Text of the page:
Combining Social Marketing and Community-Based Distribution to Increase Access to Injectable Contraceptives

Ashley Fraser, University of California, Berkeley
Karen Weidert, University of California, Berkeley

The purpose of this paper is to explore strategies that would expand social marketing into rural areas by using CBD workers as social marketing agents. We use data from a community-based access to injectable contraceptives intervention, including information on the willingness to pay for injectables. We conduct a cost-benefit analysis of the intervention. We model the cost of training, monitoring and supervision and seed money for each CBD worker as a start up for her business against potential increase in contraceptive use, method mix, and continuation rates. We consider the acceptability of the intervention by the women and the potential revenue for the CBD workers in the success of this intervention. Results show that contraceptive prevalence could be increased using this approach. With training, CBD workers could serve as social marketing agents, by including injectables in the contraceptive method mix that they offer alongside pills and condoms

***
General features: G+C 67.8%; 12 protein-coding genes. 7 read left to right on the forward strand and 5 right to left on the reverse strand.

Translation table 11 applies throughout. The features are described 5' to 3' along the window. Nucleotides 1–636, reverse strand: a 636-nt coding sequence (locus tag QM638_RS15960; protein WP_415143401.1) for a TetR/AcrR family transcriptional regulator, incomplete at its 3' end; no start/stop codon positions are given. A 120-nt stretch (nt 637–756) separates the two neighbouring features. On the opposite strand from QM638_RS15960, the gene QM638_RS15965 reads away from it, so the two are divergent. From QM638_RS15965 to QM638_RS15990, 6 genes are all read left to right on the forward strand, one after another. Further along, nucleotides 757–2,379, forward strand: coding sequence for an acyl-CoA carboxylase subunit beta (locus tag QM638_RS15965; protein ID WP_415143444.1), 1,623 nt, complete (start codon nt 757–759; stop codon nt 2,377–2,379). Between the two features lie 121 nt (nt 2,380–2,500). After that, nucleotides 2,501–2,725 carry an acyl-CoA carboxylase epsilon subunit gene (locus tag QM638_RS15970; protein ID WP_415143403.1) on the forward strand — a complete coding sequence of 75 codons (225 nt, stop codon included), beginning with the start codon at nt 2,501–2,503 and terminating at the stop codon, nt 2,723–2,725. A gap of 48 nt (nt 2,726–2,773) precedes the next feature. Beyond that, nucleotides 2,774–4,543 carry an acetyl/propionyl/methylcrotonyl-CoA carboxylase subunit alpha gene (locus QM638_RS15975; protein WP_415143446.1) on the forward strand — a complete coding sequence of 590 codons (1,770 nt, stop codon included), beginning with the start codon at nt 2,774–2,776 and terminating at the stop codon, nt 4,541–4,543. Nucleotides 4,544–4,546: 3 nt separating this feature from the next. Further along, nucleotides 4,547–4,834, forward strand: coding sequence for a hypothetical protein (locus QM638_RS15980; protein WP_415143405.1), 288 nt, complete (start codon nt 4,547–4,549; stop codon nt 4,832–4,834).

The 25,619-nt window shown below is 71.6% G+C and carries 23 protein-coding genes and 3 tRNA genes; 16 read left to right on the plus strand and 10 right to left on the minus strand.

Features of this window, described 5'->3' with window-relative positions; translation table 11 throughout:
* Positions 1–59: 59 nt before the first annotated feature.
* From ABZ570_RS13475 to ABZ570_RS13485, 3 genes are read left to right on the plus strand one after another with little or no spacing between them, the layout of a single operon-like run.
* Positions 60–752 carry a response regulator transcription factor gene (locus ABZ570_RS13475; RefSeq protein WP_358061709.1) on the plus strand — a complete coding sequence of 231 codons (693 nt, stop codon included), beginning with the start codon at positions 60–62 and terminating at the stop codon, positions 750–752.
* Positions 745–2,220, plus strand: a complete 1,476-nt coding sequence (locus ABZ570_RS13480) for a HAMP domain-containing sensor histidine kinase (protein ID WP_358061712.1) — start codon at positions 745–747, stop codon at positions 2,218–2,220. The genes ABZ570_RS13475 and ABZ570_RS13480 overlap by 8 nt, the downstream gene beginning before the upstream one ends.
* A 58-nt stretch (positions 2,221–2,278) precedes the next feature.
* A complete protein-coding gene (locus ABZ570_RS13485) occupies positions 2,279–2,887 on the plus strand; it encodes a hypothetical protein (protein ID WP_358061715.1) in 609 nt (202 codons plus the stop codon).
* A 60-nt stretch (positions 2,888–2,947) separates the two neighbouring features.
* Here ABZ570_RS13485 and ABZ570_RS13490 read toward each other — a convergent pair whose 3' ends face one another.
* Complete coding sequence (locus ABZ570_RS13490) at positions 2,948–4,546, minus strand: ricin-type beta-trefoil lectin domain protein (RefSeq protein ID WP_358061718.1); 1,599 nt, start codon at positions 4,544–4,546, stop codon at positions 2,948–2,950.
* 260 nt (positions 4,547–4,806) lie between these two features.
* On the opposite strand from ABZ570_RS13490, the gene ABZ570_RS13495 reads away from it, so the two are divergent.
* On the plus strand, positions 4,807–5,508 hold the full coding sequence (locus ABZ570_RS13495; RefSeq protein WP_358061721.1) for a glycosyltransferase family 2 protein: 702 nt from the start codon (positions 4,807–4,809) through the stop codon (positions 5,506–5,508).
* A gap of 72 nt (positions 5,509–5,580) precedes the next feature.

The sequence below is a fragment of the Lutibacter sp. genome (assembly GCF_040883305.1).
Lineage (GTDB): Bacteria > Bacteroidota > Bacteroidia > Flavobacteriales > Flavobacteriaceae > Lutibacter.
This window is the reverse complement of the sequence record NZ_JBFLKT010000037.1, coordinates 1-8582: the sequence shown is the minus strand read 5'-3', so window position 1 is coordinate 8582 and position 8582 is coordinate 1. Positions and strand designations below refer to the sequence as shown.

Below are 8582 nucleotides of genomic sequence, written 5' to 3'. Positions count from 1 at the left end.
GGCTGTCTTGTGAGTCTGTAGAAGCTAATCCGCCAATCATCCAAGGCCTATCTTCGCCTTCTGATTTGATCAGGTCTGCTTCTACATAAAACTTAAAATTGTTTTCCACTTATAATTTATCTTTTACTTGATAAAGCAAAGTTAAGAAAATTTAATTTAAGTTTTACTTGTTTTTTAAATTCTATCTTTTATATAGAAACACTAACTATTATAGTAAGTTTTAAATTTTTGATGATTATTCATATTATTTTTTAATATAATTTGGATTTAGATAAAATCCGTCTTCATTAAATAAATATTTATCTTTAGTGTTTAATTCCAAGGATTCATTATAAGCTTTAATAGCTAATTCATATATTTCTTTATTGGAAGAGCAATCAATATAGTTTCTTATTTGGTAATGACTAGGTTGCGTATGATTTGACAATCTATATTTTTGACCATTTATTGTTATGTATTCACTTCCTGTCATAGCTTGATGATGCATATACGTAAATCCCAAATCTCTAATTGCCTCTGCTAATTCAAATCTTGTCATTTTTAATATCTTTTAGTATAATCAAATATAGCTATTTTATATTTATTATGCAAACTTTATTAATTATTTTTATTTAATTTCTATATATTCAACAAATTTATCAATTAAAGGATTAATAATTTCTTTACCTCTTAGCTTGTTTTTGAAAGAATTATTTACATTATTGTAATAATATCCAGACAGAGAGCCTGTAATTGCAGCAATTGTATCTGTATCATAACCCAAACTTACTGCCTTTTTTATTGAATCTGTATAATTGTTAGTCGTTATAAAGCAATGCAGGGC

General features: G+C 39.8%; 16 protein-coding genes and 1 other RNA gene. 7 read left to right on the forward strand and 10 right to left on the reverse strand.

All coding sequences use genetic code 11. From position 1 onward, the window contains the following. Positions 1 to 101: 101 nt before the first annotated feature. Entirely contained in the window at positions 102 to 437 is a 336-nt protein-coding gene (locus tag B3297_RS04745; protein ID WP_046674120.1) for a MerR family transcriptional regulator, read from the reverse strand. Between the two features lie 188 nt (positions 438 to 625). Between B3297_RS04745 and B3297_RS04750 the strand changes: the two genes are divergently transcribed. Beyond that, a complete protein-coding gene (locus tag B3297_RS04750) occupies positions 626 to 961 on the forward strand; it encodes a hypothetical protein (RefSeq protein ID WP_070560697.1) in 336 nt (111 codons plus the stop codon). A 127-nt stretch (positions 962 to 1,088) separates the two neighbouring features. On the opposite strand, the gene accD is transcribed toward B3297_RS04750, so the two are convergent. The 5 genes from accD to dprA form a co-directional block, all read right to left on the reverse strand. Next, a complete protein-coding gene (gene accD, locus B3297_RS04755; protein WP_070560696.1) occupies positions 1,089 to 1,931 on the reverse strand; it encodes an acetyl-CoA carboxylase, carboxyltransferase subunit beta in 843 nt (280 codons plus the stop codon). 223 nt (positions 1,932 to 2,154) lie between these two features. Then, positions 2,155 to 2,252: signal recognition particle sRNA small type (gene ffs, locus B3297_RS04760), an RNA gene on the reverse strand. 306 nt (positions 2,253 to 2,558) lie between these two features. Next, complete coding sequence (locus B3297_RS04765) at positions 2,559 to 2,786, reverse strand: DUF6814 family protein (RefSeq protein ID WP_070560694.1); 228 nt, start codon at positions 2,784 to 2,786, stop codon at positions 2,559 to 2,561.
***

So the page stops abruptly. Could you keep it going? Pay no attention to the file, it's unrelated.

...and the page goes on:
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Presented in Poster Session 7